The Never Again Movement, and the huge marches it inspired on March 24 in the USA, after the killing at Marjory Stoneman Douglas high school in Parkland, Florida, vouch impressively for a potential for engagement from youth that is commonly forgotten.
800 demonstrations ran on this day. Set up in a few days, and led by young people, including survivors of the shooting, these marches have much to say about these one's ability to understand the world, and to formulate a political interpretation against a majority opinion in their country. Millions of children, adolescents, young adults, and parents hit the streets demanding their representatives in government take non-ambiguous action against firearms. Those we too often see as a generation of harmless consumers of social networks, have, on the contrary, taken advantage of all the power of their expertise in this area. And, in their own name, they have surely begun to succeed where adults, until now, have failed: to end the epidemic of gun violence that, in American schools and communities, kills 1300 children each year.
Jonathan Chapman, Executive Director of TYA/USA, the American center of ASSITEJ, astutely remarked, as well as an article in the Newyorker, that many of these young leaders in the Never Again Movement do theatre as part of their studies. Emma Gonzalez herself, the 18 years old schoolgirl, who, during the Washington march, shook up the world by her 6 minutes silence, had just left her drama course when the shooting burst out.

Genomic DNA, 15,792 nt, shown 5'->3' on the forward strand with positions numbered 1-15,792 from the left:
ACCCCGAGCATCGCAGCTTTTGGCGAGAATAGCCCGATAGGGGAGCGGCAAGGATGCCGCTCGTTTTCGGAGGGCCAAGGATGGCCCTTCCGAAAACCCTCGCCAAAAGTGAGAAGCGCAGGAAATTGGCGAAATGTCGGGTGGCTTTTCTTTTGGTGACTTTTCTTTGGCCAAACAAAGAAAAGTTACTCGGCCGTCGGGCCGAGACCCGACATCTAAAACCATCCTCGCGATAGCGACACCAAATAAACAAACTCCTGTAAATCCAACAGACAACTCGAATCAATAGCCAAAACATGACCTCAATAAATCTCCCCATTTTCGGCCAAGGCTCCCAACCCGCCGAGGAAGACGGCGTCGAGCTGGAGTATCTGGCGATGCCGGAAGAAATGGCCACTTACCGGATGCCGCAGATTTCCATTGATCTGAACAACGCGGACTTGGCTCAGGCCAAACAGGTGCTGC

As Chapman emphasizes, theatre not only teaches children to better express themselves in public, but also "TYA encourages young people to passionately find their voice, ask questions, and advocate for their beliefs. (It) offers the powerful opportunity of representation and recognition of one’s own experience, validated and explored on stage.” André Degaine, French theatre historian and author who published an amazing "Drawn History of Theatre Explained to Young People", would add that "from Greeks to nowadays, great theater has always been civic". In the city, ever, in constantly renewed ways through centuries and cultures, theatre explores the less understandable, and, often, the darkest aspects of human experience, and brings this questioning into public places. 2500 years before #neveragain, Aeschylus, in The Oresteia, addressed murder, revenge, forgiveness, and the legitimacy of the use of violence!
Art has no magic wand, you will tell me. And violence against the weakest, first and foremost, against children, ravages the world, and leaves us with an immense feeling of helplessness. But they are everywhere– artists, teachers, parents,– those who commit, almost always by personal belief, and who make theatre for or with young people, who tell them tales, who build them puppets. ASSITEJ is here to remind those who want things to change, that supporting them is the beginning of a solution.